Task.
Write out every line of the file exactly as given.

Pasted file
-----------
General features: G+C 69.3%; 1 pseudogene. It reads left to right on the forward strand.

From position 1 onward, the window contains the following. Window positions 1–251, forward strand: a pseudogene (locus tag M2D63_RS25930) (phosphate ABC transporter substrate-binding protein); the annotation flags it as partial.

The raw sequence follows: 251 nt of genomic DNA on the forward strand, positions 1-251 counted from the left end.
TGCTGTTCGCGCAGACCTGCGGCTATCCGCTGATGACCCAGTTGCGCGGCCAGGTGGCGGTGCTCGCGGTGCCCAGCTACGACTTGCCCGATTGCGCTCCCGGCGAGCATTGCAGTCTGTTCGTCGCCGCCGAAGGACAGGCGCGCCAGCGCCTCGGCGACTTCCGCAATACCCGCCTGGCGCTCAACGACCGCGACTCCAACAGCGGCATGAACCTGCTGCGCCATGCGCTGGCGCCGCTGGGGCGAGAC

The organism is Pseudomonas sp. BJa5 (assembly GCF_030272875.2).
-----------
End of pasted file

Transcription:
General features: G+C 69.3%; 1 pseudogene. It reads left to right on the forward strand.

From position 1 onward, the window contains the following. Window positions 1–251, forward strand: a pseudogene (locus tag M2D63_RS25930) (phosphate ABC transporter substrate-binding protein); the annotation flags it as partial.

The raw sequence follows: 251 nt of genomic DNA on the forward strand, positions 1-251 counted from the left end.
TGCTGTTCGCGCAGACCTGCGGCTATCCGCTGATGACCCAGTTGCGCGGCCAGGTGGCGGTGCTCGCGGTGCCCAGCTACGACTTGCCCGATTGCGCTCCCGGCGAGCATTGCAGTCTGTTCGTCGCCGCCGAAGGACAGGCGCGCCAGCGCCTCGGCGACTTCCGCAATACCCGCCTGGCGCTCAACGACCGCGACTCCAACAGCGGCATGAACCTGCTGCGCCATGCGCTGGCGCCGCTGGGGCGAGAC

The organism is Pseudomonas sp. BJa5 (assembly GCF_030272875.2).